Oblique intent

Why the name? Well criminal law afficionados will recognise the phrase 'oblique intent' as referring to a problem of mens rea:can a person who intends to do x (such as setting fire to a building to scare the occupants) also be said to have an intention to kill if one of the occupants dies? This is a problem that has consumed an inordinate amount of time in the appeal courts and in the legal journals, and can be taken to represent a certain kind of approach to legal theory. My approach is intended to be more oblique to this mainstream approach, and thus to raise different kinds of questions and issues. Hence the name.

Friday, 7 December 2012

On violence and modernity

One of the aims of the civilizing process is that of reducing, even eradicating violence. According to writers such as Elias, an effect the process of state formation in western societies and the gradual change of manner and sensibilities, was that of changing our idea of civilized conduct, making modern man more humanitarian. And this insight seems to be borne out in various ways in historical studies of crime. Levels of interpersonal violence and homicide rates are in decline. There may be disagreement over the precise reasons for this development, but little disagreement over the fact that it is taking place.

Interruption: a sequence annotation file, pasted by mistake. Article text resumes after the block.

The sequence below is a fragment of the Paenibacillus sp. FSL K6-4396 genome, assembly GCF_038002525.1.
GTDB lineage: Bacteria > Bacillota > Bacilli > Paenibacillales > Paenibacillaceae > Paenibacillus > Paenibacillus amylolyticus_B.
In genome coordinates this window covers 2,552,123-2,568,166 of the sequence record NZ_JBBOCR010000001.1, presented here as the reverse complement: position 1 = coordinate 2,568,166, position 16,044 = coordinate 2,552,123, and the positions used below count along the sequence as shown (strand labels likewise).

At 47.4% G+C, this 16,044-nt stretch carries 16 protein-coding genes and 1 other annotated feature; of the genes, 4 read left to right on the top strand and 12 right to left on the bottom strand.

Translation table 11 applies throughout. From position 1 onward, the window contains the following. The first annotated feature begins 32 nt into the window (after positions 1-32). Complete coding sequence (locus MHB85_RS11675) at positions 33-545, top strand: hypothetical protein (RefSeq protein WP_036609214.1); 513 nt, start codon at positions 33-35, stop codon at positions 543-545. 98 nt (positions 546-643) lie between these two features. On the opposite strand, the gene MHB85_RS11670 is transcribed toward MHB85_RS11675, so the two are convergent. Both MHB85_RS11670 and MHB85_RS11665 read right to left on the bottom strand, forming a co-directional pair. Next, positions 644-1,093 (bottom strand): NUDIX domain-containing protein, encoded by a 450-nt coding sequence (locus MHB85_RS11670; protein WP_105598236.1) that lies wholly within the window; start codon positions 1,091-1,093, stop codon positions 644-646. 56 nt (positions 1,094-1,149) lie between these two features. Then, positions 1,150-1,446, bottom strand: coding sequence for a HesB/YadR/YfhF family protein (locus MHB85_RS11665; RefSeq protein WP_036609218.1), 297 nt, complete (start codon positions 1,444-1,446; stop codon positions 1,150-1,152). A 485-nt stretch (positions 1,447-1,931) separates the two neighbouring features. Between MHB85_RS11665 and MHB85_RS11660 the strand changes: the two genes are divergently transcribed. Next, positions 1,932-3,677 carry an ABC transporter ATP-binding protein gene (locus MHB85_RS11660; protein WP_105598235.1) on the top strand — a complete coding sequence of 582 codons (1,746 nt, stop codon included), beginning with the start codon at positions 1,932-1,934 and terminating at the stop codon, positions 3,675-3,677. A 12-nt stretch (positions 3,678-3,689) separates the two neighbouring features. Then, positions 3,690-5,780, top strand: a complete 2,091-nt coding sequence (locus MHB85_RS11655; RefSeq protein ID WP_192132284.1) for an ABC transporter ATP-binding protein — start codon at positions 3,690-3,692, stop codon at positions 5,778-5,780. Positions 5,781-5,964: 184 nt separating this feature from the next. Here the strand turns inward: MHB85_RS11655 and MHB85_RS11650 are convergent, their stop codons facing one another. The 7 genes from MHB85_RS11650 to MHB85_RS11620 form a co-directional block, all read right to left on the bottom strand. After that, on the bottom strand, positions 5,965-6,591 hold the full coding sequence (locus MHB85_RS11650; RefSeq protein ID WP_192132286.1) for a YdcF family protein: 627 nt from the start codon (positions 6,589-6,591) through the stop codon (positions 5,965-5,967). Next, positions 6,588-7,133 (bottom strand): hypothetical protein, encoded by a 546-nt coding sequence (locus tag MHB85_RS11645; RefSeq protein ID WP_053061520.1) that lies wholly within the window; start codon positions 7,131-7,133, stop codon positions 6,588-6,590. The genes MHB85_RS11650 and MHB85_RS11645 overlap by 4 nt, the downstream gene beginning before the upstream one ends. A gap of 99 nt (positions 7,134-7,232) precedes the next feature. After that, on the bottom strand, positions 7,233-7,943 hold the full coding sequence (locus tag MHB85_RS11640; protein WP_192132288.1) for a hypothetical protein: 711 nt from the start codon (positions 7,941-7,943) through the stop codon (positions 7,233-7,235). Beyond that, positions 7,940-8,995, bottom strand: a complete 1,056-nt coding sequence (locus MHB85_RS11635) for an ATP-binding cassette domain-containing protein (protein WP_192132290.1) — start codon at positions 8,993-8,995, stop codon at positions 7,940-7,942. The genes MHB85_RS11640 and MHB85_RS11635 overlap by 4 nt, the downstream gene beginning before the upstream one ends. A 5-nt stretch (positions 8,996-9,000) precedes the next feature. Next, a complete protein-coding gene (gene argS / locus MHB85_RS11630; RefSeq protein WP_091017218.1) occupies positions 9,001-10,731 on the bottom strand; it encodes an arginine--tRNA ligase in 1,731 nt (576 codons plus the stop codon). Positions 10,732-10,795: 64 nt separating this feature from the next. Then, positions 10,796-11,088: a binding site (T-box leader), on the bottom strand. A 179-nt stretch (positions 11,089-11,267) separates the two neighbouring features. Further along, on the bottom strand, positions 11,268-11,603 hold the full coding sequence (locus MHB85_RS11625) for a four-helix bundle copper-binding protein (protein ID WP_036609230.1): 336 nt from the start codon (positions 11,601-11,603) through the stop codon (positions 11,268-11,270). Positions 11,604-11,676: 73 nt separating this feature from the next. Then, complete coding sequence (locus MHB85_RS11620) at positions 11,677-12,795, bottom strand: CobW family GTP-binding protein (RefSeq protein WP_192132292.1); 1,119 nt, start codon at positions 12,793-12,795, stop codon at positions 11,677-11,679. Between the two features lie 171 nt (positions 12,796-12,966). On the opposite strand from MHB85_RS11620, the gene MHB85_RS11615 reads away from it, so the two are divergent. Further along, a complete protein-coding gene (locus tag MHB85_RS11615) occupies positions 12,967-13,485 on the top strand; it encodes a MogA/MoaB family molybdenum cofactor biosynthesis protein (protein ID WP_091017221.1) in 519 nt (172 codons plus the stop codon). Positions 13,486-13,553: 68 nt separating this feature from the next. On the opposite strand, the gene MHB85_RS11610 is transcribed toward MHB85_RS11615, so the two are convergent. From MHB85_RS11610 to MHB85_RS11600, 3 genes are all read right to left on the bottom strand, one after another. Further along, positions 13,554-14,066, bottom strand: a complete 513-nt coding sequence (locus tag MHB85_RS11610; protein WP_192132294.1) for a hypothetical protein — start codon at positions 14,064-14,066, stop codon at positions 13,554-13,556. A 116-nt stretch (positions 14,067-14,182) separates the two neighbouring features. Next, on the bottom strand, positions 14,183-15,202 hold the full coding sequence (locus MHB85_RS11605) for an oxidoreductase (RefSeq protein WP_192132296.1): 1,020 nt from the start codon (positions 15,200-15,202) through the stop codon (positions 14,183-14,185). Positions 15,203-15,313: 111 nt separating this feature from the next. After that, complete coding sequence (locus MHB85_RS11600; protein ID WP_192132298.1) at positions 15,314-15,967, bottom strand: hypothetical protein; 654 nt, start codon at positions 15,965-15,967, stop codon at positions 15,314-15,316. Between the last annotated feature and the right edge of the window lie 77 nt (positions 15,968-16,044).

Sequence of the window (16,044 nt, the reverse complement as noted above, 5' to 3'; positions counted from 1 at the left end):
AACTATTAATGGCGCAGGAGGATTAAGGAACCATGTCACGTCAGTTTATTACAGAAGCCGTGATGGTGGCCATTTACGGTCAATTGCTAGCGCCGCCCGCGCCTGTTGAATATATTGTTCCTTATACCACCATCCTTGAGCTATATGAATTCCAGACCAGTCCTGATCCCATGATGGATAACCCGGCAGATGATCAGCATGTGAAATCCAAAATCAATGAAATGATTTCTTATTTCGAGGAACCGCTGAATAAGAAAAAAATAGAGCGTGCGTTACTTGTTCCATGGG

What does this mean for criminal law? Again, certain parts of the story seem clear. The criminal law was used by the state as an instrument for reducing social violence. In many cases the norms already existed, and what changed was the enforcement of the law - which gradually changed the social understanding and expectation of what was permissible. Thus, forms of public violence, such as brawling, that might have been regarded as acceptable were policed more rigorously. Duelling was outlawed. Laws were passed prohibiting the carrying of weapons in public places Forms of private or domestic violence, in particular gendered violence, and violence against children such as smacking, which had been regarded as acceptable in law have been regulated by new norms or changed forms of policing. And this is matched by governmental rhetoric which declares that every person should be entitled to live their life free of violence, and so on. The governing assumption seems to be that the body is inviolable.

The problem, of course, is that this promise is unlikely ever to be delivered upon, and this may create a damaging cycle. From the perspective of the individual it creates the expectation that we can live our lives without violence or the trauma it causes - indeed the violence may be more traumatic precisely because the expectation that our lives should be violence free is so strong. So when this expectation is defeated, it translates into a demand for recompense or that something be done by the state. From the perspective of the law, the inviolability of the body persists as a norm-giving assumption notwithstanding that it is continually violated. Indeed, its failures to meet these high expectations of interpersonal security may mean that it generates new laws - the demand from victims, or putative victims, is used to demand new, ever more draconian or intrusive, laws to secure us against future harm. And so we criminalize in ever more ingenious and intrusive ways. But it is perhaps necessary to step back and reflecting the logic of this process of criminalization.

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